Stroke strikes one Canadian every 10 minutes and with our population growing and aging, it is expected that the number of people needing stroke rehabilitation and other forms of post-stroke support will increase. To ensure the best possible outcomes for stroke patients in the community, the Waterloo Wellington Community Care Access Centre (WWCCAC) launched its unique community stroke program in 2014.
The Community Stroke Program was named a leading practice by Accreditation Canada, a third party organization that evaluates the quality and safety of health care organizations.
The WWCCAC stroke team has worked to build positive partnerships across the continuum of care; between Care Coordinators, hospitals, external service providers, and community-based stroke services in order to deliver a best-practice Community Stroke Program to Waterloo Wellington Region.
The Community Stroke Program integrates designated care coordinators, both in hospital and in the community, using a consolidated service provider model to create community stroke teams that work together to design and deliver services according to the patient's specific requirements. The team includes occupational therapists, physiotherapists, rehab assistants, dieticians, social workers, and speech and language pathologists who work closely together and with each patient to reach individual goals and begin the integration back into the community and everyday life.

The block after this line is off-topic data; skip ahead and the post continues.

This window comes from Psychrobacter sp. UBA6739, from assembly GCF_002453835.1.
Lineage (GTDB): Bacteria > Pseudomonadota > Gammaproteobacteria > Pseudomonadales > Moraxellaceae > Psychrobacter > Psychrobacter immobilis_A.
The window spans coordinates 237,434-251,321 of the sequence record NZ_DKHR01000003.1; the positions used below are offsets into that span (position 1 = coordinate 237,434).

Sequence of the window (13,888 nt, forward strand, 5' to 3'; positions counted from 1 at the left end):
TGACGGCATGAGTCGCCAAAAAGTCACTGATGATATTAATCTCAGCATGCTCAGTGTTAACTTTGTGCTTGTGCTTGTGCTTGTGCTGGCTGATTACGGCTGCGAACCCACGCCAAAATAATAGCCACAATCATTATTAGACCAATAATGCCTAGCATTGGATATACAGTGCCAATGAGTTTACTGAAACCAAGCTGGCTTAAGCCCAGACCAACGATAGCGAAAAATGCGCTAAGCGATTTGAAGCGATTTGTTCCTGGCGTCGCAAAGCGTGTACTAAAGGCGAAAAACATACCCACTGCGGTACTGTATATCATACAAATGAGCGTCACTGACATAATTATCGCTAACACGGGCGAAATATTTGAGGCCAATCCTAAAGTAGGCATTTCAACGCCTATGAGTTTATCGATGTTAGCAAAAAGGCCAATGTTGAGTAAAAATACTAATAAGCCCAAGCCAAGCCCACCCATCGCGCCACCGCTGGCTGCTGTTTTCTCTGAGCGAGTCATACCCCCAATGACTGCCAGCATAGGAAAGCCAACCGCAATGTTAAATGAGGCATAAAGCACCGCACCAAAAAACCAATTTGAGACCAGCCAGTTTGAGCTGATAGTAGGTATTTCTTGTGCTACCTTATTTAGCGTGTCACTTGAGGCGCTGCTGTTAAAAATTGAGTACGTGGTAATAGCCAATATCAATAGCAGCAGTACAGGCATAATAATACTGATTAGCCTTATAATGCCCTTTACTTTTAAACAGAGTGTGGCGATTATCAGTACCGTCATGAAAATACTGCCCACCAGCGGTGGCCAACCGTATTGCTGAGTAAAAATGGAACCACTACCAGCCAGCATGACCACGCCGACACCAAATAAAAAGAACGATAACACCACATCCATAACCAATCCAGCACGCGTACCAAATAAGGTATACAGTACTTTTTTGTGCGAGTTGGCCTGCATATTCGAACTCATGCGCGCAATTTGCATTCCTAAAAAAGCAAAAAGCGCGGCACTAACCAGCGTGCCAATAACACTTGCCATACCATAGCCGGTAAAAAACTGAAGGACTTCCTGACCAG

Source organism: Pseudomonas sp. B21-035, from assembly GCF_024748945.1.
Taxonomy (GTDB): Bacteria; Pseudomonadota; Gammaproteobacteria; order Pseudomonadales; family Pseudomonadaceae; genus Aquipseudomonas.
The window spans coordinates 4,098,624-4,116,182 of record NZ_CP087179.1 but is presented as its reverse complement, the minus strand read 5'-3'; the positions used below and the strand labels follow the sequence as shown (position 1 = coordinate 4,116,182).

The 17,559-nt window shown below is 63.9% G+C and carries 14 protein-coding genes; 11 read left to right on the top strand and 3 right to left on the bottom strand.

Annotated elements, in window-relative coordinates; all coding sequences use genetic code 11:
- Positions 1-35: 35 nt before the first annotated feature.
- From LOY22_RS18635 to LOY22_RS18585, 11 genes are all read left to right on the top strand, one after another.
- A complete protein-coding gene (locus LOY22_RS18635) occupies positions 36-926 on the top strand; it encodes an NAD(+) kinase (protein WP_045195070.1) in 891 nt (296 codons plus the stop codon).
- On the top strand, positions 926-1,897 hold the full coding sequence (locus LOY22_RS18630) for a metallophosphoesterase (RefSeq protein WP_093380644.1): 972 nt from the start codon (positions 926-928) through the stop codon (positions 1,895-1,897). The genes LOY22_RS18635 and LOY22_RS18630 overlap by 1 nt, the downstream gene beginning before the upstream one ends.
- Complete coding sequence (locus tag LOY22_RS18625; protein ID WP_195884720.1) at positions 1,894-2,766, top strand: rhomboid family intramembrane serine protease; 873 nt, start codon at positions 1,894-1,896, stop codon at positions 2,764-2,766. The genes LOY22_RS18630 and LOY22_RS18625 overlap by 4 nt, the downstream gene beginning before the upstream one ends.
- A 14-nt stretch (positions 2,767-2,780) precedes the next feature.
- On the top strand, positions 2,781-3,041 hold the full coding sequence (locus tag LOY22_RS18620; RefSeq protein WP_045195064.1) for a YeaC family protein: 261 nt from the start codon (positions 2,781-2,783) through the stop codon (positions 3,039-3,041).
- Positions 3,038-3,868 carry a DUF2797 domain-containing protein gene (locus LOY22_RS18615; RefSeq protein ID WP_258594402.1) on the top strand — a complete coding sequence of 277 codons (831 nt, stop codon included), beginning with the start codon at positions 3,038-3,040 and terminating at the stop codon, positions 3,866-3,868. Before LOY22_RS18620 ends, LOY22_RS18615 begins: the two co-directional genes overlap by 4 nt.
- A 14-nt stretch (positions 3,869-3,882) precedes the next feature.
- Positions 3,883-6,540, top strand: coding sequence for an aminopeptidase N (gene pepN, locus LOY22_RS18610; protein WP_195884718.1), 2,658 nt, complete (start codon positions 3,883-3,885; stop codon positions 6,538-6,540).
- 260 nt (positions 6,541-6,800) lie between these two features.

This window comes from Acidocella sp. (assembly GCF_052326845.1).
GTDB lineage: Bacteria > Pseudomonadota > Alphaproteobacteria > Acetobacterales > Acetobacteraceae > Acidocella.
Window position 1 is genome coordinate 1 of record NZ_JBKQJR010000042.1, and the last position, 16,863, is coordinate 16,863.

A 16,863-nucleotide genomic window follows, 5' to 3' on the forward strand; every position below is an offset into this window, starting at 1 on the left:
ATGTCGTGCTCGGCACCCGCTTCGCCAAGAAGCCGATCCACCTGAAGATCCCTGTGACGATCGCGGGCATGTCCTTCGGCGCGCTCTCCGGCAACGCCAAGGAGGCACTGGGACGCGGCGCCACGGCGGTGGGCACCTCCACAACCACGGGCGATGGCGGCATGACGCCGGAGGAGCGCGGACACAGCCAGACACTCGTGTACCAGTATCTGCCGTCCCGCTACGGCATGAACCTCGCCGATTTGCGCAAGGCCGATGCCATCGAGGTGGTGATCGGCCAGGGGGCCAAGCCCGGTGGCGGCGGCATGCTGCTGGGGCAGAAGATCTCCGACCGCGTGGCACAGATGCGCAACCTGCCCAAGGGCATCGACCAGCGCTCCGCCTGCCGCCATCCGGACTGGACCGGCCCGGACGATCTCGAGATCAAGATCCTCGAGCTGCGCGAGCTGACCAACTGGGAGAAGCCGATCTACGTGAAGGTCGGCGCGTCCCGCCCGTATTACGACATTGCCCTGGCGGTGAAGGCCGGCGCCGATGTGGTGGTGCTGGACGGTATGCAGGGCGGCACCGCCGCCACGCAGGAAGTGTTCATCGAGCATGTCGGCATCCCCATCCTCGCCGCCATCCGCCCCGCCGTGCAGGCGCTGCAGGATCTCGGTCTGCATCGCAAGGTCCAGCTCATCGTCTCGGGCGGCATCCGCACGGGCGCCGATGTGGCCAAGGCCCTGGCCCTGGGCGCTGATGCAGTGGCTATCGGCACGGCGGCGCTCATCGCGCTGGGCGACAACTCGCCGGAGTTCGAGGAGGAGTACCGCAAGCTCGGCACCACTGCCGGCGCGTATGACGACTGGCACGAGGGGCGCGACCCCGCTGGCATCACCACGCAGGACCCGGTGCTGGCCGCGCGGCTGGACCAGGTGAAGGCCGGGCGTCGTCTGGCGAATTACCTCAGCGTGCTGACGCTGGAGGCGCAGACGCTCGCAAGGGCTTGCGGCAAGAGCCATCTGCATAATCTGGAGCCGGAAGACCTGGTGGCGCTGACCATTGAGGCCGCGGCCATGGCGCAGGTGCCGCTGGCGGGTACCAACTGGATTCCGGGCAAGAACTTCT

Throughout the process, patients and families also play an integral role on the team, helping to define goals based on what is important to the patient and their family. As one care coordinator puts it, "We're looking at whatever the patient considers a meaningful task. If that patient's goal is to get out and walk the dog, that's what we're going to focus on."
Through the Community Stroke Program, connections with community agencies that provide stroke support services or resources, such as the YMCA and Stroke Recovery Canada, have also been formalized. Playing a senior leadership role on the Waterloo Wellington Stroke Steering Committee, these innovators created the vision of the stroke program, displaying an incredible amount of vision and dedication: they knew what needed to be done in order to transform the stroke care system and improve patient experience and they worked together to make it happen.
The stroke team continues to sit on these committees for continuous quality improvement of the system and is working hard to make further enhancements to the program. On average, stroke patients experienced a statistically significant, 10-point increase in their ability to perform basic activities of daily living including: eating, dressing, toilet use, navigating stairs and general mobility, after a 12 week period.
What does this mean? For Cedric Thorne, 71, and his wife Esmie, it meant that Cedric was able to return home after a stroke left him unable to walk, communicate or eat on his own.
Participating in the Community Stroke program helped Cedric re-learn how to speak and eat independently. Today, Cedric who returned home house bound, joins his wife to run daily errands and enjoys being outside in the fresh air.
"I would never have been able to manage in those early days without the help of the Waterloo Wellington CCAC, I would have had to put Cedric in a home which is not what either of us wanted." says Elsie Thorne.
Read more about Cedric's story.
Read the news release from Waterloo Wellington Local Health Integration Network (WWLHIN) on "Waterloo Wellington LHIN Recognized as a Provincial Leader in Stroke Care by Ontario Stroke Network".